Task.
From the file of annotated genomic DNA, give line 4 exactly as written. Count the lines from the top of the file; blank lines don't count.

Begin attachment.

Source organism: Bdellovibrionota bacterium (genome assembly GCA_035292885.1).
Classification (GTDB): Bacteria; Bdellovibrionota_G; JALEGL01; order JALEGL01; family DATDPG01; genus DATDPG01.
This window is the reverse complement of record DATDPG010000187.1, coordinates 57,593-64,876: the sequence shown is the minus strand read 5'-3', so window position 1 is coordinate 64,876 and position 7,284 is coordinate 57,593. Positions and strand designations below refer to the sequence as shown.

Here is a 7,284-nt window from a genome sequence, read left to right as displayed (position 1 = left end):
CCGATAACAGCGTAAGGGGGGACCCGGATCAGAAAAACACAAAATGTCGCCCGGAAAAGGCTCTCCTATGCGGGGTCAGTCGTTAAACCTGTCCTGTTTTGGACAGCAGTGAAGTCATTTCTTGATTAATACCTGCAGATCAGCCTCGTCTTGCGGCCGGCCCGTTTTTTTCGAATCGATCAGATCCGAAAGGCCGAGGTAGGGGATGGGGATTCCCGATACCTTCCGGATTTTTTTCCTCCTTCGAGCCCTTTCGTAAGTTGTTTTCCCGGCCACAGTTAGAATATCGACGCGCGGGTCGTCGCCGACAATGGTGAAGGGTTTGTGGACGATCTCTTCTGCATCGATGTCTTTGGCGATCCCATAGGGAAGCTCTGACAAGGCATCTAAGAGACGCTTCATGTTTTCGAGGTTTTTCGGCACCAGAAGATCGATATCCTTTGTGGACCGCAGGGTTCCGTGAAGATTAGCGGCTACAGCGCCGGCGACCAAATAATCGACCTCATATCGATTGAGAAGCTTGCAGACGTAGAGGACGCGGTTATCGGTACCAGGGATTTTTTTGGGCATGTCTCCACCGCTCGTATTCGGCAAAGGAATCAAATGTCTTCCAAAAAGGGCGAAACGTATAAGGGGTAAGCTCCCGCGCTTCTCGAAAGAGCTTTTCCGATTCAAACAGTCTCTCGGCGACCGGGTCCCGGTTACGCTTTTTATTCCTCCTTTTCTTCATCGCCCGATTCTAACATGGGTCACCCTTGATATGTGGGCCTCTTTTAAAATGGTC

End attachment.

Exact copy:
Here is a 7,284-nt window from a genome sequence, read left to right as displayed (position 1 = left end):